Traumatic Brain Injury Misdiagnosed
“Traumatic brain injury is the most misunderstood, misdiagnosed, underfunded public health problem our nation faces.” That is according to Susan Connors, the President of the Brain Injury Association of America.
Traumatic Brain Injury (TBI) is a significant issue that gravely needs the attention of the scientific, medical, and legal communities. Approximately 1.4 million Americans are treated at hospitals for TBI each year.
Brain injuries are clearly common; often as a result of a car accident, a sports activity, or other hit to the head. However these injuries are difficult to diagnose because symptoms do not always immediately present. And the injury can range from mild to moderate to severe.
A traumatic brain injury is an injury to the head that disturbs brain function. When the head strikes an object, the brain can hit the inside of the skull. TBI also occurs when the head is struck by an object, or by a person’s fist or foot.
In a closed-head injury, the object does not break through the skull. Brain contusions, or bruises, form which are caused when the brain hits against the skull. Then a blood vessel in the head can be damaged, bleeds into the cranium, and the pressure from the hematoma, or pool of blood, can cause brain injury.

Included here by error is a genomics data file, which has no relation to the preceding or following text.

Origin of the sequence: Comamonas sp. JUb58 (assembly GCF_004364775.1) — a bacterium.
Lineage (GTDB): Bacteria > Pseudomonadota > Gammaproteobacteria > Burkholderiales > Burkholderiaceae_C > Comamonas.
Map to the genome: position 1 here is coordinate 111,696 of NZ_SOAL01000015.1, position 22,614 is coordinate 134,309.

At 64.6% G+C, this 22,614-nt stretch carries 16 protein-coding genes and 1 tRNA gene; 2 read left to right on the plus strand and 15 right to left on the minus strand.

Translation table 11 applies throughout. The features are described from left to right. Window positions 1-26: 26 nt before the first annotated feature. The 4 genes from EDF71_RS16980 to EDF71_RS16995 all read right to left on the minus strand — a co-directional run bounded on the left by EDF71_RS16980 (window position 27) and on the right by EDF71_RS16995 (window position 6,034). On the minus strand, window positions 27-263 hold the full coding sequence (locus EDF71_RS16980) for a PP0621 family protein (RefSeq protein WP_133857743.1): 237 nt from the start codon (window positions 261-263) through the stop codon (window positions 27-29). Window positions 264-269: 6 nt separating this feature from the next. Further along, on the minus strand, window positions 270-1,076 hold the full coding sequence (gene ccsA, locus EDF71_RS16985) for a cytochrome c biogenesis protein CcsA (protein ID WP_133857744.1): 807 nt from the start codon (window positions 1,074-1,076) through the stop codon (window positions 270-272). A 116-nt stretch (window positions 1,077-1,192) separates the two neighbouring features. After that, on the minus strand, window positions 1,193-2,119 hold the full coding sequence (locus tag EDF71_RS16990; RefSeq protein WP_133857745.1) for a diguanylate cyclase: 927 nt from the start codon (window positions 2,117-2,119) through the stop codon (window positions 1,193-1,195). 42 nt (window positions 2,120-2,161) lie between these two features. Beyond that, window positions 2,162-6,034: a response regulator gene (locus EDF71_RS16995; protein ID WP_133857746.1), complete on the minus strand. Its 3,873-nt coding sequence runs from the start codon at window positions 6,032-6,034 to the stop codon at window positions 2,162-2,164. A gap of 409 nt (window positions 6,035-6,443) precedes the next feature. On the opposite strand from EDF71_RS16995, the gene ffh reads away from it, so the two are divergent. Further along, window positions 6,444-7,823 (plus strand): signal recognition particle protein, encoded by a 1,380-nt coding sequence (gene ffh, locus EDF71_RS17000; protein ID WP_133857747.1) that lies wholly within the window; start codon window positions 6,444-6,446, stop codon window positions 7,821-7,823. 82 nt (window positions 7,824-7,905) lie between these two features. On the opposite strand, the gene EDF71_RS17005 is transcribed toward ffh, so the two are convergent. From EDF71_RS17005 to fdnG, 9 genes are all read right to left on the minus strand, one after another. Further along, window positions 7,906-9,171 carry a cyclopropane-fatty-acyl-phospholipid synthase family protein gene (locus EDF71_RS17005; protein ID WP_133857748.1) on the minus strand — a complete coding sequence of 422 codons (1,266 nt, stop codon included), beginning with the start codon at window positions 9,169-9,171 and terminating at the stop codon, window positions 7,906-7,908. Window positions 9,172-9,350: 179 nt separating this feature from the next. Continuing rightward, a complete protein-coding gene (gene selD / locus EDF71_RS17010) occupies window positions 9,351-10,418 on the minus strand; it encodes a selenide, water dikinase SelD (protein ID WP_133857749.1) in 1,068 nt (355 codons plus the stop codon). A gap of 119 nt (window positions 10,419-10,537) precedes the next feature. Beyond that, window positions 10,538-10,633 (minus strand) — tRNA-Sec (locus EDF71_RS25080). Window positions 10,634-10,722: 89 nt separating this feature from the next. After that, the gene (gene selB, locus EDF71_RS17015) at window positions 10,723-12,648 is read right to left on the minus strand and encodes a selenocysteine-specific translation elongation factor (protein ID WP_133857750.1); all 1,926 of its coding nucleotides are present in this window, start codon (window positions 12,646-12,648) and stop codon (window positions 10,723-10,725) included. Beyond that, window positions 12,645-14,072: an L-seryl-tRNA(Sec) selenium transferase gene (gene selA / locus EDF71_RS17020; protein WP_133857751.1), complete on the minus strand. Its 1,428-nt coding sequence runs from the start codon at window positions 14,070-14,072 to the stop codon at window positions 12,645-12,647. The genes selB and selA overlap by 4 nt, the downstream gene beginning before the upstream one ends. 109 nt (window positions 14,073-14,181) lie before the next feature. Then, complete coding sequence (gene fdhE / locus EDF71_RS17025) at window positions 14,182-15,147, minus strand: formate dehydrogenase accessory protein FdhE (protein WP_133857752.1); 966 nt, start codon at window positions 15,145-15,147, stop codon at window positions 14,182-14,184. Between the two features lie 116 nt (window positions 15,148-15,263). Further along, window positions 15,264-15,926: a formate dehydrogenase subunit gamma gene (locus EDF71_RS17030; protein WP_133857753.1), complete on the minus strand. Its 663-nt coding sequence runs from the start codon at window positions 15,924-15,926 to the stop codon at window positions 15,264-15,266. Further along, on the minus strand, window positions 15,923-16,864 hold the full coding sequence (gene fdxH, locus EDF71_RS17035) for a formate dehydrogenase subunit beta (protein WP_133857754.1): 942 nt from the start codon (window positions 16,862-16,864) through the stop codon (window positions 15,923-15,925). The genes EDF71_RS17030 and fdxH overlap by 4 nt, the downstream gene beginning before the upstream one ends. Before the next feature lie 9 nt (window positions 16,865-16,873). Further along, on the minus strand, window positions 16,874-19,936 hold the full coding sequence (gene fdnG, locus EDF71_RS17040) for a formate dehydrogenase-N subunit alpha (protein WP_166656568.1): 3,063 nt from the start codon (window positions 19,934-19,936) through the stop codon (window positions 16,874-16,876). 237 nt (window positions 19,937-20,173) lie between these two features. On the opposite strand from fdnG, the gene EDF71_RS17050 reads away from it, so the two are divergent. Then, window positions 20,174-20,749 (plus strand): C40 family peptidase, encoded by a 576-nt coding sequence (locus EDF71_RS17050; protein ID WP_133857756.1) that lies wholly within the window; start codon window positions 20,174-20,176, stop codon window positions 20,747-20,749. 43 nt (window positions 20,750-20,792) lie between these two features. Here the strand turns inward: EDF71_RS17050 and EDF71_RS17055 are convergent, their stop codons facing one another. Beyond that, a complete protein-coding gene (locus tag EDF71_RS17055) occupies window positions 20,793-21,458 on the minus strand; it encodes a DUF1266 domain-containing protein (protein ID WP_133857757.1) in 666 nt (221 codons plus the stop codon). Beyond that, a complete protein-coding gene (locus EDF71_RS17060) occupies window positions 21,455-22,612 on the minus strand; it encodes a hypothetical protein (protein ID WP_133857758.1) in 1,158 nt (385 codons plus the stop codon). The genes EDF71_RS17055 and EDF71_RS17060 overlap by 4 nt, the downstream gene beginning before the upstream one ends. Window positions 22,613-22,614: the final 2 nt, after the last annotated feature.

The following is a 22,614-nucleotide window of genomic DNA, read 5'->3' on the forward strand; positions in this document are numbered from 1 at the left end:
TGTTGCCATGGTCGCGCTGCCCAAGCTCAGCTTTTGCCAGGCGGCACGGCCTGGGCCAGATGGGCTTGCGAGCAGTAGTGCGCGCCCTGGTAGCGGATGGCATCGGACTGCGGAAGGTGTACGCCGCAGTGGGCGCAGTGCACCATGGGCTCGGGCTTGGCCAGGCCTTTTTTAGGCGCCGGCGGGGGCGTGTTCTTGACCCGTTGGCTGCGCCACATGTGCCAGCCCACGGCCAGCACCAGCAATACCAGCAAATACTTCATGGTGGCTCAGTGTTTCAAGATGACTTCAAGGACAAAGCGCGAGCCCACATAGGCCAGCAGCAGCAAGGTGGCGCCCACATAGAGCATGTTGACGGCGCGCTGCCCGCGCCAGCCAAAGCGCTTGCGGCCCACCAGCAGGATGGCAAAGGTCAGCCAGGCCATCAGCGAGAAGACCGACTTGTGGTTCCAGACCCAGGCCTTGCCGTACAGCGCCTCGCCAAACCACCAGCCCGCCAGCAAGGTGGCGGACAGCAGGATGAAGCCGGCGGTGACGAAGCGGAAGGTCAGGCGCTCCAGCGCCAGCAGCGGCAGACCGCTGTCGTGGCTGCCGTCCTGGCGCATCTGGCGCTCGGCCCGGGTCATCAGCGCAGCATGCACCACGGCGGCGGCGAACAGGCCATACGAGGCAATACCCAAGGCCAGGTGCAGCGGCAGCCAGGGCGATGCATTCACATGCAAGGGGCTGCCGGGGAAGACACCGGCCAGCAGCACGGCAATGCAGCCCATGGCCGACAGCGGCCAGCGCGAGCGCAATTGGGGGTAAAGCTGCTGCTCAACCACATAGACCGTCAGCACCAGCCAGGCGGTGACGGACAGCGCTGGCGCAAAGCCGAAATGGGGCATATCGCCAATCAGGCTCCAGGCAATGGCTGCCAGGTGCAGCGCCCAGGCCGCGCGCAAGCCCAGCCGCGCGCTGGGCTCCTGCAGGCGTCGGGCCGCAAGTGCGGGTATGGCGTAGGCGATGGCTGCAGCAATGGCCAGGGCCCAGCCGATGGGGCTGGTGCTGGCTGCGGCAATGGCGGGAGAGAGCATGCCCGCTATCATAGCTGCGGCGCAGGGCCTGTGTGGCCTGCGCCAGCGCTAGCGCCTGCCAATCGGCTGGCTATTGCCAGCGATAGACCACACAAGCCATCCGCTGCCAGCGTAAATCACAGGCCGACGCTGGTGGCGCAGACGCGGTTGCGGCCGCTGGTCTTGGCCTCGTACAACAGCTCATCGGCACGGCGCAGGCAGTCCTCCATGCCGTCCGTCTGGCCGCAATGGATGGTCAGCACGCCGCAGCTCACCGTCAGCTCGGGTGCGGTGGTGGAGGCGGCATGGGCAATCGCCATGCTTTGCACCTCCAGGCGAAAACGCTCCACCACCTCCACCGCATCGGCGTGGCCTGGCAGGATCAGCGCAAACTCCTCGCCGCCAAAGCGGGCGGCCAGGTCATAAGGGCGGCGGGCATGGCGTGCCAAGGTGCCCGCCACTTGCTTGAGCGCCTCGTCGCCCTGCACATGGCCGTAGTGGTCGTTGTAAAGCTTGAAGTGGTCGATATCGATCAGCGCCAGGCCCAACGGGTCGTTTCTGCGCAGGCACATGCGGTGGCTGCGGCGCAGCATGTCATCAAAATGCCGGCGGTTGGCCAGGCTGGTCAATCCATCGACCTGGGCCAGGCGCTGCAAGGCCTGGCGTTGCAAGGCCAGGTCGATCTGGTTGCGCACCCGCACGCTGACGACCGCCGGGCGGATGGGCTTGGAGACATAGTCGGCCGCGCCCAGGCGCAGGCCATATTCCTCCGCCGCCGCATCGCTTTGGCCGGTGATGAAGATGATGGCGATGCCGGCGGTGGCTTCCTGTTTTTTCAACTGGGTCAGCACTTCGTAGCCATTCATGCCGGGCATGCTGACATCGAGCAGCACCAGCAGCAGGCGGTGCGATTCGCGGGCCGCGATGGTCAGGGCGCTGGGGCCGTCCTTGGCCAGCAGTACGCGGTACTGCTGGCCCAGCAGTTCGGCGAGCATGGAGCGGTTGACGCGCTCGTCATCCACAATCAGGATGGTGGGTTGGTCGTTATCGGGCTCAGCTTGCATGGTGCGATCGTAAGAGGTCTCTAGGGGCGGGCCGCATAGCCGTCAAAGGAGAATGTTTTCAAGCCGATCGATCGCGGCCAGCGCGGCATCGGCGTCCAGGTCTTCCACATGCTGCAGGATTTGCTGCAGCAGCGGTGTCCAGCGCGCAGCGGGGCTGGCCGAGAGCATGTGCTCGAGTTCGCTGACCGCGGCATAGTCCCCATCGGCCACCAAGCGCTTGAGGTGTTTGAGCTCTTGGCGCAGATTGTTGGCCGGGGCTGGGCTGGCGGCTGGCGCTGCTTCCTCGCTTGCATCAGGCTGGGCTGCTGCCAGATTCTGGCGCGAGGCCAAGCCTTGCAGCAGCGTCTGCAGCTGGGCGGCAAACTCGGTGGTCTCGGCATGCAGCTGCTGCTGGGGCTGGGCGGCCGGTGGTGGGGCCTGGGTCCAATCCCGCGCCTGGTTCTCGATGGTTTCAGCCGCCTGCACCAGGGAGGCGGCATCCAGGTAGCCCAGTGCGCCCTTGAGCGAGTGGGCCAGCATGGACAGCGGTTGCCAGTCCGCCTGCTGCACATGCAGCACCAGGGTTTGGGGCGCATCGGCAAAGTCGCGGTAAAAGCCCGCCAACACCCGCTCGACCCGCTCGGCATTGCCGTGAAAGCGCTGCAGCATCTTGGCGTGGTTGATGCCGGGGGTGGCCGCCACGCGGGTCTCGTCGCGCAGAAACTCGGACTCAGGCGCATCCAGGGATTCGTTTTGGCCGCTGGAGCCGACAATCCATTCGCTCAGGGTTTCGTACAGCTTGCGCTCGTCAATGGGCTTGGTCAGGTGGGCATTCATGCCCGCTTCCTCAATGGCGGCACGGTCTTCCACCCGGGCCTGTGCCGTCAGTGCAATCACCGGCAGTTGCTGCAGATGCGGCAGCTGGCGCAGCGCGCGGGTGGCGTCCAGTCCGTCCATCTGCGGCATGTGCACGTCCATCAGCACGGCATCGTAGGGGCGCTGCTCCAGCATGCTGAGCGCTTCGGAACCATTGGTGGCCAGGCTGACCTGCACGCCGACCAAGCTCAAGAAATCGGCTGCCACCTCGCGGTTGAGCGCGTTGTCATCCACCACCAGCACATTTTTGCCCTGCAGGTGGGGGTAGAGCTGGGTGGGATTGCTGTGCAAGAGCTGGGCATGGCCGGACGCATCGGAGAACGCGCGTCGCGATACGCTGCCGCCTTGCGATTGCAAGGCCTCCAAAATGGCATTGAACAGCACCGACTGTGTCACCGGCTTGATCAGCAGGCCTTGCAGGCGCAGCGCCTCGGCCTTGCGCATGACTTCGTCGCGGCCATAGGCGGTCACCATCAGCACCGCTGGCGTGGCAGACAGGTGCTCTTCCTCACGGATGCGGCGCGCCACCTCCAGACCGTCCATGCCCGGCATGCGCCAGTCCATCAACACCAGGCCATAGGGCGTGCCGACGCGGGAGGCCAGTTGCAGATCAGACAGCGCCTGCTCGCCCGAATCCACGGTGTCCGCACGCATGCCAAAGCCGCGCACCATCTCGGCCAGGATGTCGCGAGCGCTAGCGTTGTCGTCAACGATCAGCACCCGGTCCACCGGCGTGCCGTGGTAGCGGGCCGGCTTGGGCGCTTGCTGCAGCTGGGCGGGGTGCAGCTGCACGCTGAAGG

The neurological consequences of TBI are complex, yet can be quite subtle. TBI is regularly misdiagnosed because it’s often confused with mental illness, hyperactivity and other medical conditions.
As is the case with a mild brain injury, it may not become noticeable until months after the injury. People with this injury often appear fine at first. Which is why if you know someone who could have a TBI there are certain symptoms to be aware of, such as:
- Personality changes including depression, anxiety, anger, irritability;
- Problems with memory, concentration, learning, speaking, understanding;
- A significant drop in performance at school, work, recreational activities such as sports/fitness, or in social situations;
- Changes in sleep patterns;
- Loss of fine motor functions;
- Sensitivity to sounds, lights or distractions;
- Loss of sense of smell or taste;
- Ringing in ears;
- Changes to appetite;
- Blurred vision, dizziness and nausea;
- Persistent headaches; and
- Always feeling tired/lethargic.
If brain injury is not treated properly and immediately, other symptoms can appear, such as:
- Extreme anger, irritability, anxiety or rage;
- Personality changes;
- Loss of cognitive functions;
- Inability to solve everyday problems; and
- Emotional/behavioral issues, difficulties in relationships, work and/or school.
For legal advice on cases involving brain injuries, schedule an appointment at , Goldman, Babboni & Fernandez Walsh today. Our highly skilled lawyers are experienced in getting justice for personal injuries, auto accidents, wrongful death and more. Email us today for a free case review at firstname.lastname@example.org.